One of the benefits to going electric is the performance boost. Electric motors respond instantly, getting you moving much faster than if there was an engine under the hood. And additional motors to the drivetrain can offer extra boosts of power to get you going.

But while specs like horsepower and 0-60 times may look impressive on paper, they aren’t for everyone. Driving fast is fun, but if it’s not something you value then there’s no need in paying extra money for high performance options.

Not only are performance cars more expensive, they may end up sacrificing range in the quest for speed. Take the $55,990 Tesla Model 3 long range, for instance. This car has a range of 358 miles, a top speed of 145mph and a 0-60 time of 4.2 seconds. Which is not too shabby, but far from the best Tesla can offer.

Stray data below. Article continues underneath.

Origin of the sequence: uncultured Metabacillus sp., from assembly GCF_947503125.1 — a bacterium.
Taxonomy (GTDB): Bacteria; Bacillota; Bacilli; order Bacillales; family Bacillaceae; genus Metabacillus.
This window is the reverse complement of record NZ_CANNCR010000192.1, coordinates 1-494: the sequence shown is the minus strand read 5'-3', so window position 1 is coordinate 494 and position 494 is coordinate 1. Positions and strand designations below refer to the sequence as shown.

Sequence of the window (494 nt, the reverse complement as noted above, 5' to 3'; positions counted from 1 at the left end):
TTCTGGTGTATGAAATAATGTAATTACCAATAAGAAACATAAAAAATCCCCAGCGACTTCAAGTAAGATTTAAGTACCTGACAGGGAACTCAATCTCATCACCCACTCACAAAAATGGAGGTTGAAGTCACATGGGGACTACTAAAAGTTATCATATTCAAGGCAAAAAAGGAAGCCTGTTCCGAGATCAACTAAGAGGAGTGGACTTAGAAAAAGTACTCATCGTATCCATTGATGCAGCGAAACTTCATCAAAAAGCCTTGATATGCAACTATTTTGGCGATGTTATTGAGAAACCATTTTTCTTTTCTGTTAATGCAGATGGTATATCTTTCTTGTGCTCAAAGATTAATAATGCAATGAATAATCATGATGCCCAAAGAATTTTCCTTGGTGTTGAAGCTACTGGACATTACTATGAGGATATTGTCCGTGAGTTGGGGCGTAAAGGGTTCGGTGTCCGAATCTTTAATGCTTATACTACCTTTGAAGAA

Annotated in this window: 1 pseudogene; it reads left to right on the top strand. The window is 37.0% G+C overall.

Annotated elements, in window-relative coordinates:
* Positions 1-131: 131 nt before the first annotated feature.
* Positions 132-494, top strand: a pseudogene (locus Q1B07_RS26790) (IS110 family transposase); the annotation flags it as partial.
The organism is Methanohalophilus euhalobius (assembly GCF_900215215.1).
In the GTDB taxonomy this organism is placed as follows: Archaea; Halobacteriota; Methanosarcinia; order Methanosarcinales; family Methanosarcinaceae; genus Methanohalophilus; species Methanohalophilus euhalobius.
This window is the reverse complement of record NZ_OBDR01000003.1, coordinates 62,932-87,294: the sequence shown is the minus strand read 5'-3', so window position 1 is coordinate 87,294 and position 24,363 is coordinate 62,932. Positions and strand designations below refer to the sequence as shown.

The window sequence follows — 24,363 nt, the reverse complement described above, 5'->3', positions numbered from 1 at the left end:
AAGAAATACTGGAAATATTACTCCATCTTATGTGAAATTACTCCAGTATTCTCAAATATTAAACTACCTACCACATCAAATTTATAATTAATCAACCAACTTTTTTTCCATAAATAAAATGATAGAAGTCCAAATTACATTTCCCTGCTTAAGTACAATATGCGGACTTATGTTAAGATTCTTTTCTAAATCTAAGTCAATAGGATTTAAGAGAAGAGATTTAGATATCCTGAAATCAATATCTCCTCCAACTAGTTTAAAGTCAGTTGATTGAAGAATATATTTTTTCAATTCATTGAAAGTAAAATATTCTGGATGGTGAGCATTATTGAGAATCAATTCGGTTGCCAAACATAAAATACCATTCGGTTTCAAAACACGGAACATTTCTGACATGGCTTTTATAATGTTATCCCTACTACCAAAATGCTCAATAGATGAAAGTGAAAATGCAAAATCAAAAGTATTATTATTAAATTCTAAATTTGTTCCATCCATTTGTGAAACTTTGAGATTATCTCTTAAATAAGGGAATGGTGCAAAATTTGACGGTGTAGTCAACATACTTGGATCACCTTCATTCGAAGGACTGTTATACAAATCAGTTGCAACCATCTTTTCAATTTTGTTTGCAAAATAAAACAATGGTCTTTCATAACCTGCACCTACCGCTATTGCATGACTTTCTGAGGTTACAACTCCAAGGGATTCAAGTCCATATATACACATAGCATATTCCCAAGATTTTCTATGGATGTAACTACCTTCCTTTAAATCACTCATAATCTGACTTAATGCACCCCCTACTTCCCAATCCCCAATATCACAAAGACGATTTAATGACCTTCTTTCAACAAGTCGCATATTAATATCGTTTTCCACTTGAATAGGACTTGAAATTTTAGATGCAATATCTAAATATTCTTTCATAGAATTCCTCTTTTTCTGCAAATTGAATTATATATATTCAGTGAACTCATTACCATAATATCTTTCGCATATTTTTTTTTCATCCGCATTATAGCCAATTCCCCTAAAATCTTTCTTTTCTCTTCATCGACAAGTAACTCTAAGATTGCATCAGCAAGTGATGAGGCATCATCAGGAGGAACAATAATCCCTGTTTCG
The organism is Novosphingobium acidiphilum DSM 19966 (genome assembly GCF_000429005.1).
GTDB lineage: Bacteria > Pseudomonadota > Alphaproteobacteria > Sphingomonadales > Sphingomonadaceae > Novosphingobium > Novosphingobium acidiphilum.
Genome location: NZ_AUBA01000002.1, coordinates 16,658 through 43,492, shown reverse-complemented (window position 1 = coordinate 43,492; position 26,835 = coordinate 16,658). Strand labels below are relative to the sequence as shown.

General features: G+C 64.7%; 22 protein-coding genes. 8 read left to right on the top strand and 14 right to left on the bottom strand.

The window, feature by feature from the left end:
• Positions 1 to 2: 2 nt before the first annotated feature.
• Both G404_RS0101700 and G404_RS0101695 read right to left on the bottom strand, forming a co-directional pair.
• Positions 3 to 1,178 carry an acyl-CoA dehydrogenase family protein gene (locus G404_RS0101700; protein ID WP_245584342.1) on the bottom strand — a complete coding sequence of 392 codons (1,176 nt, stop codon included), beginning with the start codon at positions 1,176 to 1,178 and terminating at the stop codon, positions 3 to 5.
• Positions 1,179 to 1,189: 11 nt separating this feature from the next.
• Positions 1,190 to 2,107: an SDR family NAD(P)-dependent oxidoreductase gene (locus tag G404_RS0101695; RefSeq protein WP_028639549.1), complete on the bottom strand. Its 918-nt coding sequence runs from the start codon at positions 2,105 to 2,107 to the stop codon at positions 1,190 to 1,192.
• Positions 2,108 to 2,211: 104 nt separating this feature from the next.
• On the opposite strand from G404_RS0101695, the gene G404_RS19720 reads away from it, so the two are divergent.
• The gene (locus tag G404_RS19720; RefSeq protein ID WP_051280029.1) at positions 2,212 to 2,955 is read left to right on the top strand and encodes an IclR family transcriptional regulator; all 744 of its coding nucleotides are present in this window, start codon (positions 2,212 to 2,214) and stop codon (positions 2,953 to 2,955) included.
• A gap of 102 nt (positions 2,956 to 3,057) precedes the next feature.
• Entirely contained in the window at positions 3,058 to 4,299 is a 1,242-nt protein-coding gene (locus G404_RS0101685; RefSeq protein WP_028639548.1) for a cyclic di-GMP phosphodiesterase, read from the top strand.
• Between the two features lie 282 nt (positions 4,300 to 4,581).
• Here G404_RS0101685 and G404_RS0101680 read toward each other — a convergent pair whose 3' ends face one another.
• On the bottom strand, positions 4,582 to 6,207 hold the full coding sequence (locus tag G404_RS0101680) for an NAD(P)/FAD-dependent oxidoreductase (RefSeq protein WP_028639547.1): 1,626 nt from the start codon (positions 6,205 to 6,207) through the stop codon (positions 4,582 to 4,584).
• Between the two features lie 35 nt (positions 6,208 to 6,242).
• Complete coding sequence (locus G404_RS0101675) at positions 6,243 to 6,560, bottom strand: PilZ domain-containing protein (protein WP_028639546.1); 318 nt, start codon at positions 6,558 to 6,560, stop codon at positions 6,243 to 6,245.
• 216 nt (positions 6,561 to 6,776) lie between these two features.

The Performance model, on the other hand, costs $7,000 more, with a top speed of 162 mph and a 0-60 time of 3.23 seconds. But it also loses range in the process and can only offer up to 315 miles per charge. Not a small amount by any means, but is $7,000 and better speed worth the loss in range?

So before you go paying for the high-performance options, ask yourself whether you really need it or if it just sounds cool.

Which cars are actually available?

tesla model x plaid

(Image credit: Tesla)

Supply chain issues have had a huge impact on the tech industry, and the car industry has been hit pretty badly. Production on new cars has slowed as a result, and EVs are just as affected as gasoline-powered cars. That means you could be waiting several months to a year depending on which car you want. 

The Tesla Model X is a great example of this, with current estimates promising Tesla wait times of eight to 11 months. That’s if you’re lucky, though, with some customers reporting that their early 2021 orders are also delayed to Spring 2023.